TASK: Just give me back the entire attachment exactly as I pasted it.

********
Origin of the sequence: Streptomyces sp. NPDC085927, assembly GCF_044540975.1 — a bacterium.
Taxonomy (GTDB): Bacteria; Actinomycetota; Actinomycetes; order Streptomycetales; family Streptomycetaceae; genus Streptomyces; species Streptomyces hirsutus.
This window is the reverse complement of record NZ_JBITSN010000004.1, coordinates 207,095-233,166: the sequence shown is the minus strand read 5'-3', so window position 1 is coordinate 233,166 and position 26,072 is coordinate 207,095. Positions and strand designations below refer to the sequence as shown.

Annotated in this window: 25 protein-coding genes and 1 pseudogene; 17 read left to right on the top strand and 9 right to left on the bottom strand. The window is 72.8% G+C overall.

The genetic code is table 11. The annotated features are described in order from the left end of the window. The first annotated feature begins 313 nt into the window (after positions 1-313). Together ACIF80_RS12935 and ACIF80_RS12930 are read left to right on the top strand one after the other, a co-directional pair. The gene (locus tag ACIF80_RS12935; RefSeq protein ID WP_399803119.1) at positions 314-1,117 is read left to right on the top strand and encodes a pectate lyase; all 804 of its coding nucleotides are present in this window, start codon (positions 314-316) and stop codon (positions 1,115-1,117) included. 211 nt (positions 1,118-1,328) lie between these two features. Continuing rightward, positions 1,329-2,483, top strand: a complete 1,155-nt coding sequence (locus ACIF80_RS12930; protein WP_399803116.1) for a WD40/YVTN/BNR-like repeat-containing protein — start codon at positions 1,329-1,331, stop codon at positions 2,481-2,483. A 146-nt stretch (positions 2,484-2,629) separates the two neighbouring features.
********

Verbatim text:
Origin of the sequence: Streptomyces sp. NPDC085927, assembly GCF_044540975.1 — a bacterium.
Taxonomy (GTDB): Bacteria; Actinomycetota; Actinomycetes; order Streptomycetales; family Streptomycetaceae; genus Streptomyces; species Streptomyces hirsutus.
This window is the reverse complement of record NZ_JBITSN010000004.1, coordinates 207,095-233,166: the sequence shown is the minus strand read 5'-3', so window position 1 is coordinate 233,166 and position 26,072 is coordinate 207,095. Positions and strand designations below refer to the sequence as shown.

Annotated in this window: 25 protein-coding genes and 1 pseudogene; 17 read left to right on the top strand and 9 right to left on the bottom strand. The window is 72.8% G+C overall.

The genetic code is table 11. The annotated features are described in order from the left end of the window. The first annotated feature begins 313 nt into the window (after positions 1-313). Together ACIF80_RS12935 and ACIF80_RS12930 are read left to right on the top strand one after the other, a co-directional pair. The gene (locus tag ACIF80_RS12935; RefSeq protein ID WP_399803119.1) at positions 314-1,117 is read left to right on the top strand and encodes a pectate lyase; all 804 of its coding nucleotides are present in this window, start codon (positions 314-316) and stop codon (positions 1,115-1,117) included. 211 nt (positions 1,118-1,328) lie between these two features. Continuing rightward, positions 1,329-2,483, top strand: a complete 1,155-nt coding sequence (locus ACIF80_RS12930; protein WP_399803116.1) for a WD40/YVTN/BNR-like repeat-containing protein — start codon at positions 1,329-1,331, stop codon at positions 2,481-2,483. A 146-nt stretch (positions 2,484-2,629) separates the two neighbouring features.